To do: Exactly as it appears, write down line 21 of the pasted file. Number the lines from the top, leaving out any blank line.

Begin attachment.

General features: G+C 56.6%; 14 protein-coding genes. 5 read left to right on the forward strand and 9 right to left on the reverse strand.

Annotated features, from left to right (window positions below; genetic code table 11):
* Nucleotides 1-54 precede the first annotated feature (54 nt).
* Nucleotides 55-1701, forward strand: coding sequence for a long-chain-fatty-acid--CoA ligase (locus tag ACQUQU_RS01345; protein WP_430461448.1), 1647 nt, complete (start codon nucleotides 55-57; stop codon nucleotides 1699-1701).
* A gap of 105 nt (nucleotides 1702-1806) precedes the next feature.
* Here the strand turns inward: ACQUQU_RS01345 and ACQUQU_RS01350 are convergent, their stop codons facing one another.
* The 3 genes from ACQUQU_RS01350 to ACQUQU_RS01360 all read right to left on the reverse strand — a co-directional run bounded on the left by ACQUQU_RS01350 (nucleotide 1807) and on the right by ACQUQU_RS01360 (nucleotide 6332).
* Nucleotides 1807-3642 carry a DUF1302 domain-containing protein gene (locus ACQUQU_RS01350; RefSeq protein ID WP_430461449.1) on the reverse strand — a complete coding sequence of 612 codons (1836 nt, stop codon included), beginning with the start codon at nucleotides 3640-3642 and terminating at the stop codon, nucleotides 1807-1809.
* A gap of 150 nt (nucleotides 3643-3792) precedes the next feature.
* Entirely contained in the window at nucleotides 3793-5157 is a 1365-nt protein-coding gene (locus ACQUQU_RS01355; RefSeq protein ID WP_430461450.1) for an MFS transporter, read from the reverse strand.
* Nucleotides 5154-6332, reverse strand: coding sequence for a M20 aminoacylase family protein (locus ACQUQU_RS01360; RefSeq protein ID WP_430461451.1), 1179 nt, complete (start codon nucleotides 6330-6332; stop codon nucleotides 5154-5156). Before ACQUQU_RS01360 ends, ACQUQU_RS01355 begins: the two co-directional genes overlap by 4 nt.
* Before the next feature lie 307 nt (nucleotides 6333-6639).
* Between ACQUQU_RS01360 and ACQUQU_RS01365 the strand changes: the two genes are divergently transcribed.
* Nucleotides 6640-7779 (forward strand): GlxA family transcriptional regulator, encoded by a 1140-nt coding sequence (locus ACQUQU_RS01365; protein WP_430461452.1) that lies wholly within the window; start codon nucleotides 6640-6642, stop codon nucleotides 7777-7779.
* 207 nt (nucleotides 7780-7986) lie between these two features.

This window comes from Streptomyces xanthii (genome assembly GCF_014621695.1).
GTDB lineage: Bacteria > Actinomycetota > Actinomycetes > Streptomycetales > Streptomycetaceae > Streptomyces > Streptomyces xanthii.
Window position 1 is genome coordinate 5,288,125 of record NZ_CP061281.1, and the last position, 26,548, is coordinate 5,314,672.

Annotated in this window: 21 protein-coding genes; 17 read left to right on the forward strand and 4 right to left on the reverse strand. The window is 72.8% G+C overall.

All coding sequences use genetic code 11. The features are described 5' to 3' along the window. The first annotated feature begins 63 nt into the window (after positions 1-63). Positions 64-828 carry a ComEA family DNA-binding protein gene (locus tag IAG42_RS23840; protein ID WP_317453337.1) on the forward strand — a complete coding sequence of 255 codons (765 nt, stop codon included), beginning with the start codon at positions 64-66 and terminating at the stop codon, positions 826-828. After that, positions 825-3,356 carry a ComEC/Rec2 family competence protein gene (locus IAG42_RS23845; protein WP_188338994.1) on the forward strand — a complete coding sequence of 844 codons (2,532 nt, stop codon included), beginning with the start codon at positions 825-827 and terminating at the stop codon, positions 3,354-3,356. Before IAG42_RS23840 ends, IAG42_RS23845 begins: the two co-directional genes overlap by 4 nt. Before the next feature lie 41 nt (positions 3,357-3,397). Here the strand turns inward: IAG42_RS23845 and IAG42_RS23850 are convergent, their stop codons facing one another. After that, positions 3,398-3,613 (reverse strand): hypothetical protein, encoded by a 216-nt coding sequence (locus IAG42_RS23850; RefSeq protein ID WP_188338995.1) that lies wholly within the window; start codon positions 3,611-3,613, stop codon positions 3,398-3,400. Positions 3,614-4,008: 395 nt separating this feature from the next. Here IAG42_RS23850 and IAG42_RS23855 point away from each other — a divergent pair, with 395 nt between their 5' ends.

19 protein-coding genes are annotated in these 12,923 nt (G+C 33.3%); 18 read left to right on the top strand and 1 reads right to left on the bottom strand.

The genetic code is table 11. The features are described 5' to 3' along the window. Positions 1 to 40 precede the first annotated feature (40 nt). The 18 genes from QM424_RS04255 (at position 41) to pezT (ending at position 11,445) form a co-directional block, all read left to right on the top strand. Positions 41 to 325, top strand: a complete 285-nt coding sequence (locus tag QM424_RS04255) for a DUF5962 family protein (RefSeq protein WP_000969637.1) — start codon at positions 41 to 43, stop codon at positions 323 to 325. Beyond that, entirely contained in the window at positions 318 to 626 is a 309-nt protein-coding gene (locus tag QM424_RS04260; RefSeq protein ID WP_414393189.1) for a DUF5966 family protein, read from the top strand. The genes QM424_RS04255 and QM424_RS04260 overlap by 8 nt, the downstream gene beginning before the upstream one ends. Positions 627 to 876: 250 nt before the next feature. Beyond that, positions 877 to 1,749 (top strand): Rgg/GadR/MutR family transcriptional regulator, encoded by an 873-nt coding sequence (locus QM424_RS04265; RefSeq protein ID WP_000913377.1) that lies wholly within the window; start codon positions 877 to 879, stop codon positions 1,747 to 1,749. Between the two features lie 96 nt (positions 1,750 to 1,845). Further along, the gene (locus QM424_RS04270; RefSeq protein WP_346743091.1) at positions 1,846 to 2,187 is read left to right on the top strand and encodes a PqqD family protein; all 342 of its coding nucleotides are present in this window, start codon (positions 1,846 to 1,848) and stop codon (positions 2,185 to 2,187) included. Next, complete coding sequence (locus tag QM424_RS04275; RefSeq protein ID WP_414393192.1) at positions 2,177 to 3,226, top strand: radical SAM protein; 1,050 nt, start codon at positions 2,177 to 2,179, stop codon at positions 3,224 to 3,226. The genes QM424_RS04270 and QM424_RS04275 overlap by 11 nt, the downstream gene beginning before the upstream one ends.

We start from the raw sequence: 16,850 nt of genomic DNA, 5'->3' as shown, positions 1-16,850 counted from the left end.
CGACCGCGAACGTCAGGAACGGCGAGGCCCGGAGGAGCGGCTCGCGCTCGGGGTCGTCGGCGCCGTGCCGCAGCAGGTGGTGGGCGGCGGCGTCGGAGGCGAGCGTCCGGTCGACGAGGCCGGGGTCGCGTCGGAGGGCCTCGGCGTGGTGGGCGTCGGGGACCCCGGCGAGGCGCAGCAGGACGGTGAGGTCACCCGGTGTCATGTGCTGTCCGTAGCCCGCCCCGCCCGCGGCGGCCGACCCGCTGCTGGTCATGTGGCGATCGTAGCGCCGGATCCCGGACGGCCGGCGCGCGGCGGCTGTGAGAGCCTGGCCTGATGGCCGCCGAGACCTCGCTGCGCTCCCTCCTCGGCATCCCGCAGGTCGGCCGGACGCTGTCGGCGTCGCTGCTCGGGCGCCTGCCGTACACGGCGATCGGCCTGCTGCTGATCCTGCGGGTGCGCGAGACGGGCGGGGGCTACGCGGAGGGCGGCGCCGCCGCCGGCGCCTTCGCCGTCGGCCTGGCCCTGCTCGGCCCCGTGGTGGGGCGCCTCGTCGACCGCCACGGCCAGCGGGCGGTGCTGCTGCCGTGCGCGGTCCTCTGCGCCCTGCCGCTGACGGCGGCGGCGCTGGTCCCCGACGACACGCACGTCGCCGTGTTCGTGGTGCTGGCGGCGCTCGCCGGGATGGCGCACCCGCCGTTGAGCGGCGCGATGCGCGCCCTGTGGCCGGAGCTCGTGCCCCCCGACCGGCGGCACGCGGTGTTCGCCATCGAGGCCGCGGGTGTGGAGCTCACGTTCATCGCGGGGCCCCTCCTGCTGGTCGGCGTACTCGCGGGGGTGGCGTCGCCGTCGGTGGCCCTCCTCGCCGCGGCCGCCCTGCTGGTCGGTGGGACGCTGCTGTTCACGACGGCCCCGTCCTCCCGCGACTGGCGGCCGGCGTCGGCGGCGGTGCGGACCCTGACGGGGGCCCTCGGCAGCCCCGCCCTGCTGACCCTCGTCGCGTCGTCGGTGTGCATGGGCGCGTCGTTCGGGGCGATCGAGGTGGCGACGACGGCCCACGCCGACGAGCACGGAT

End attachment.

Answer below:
19 protein-coding genes are annotated in these 12,923 nt (G+C 33.3%); 18 read left to right on the top strand and 1 reads right to left on the bottom strand.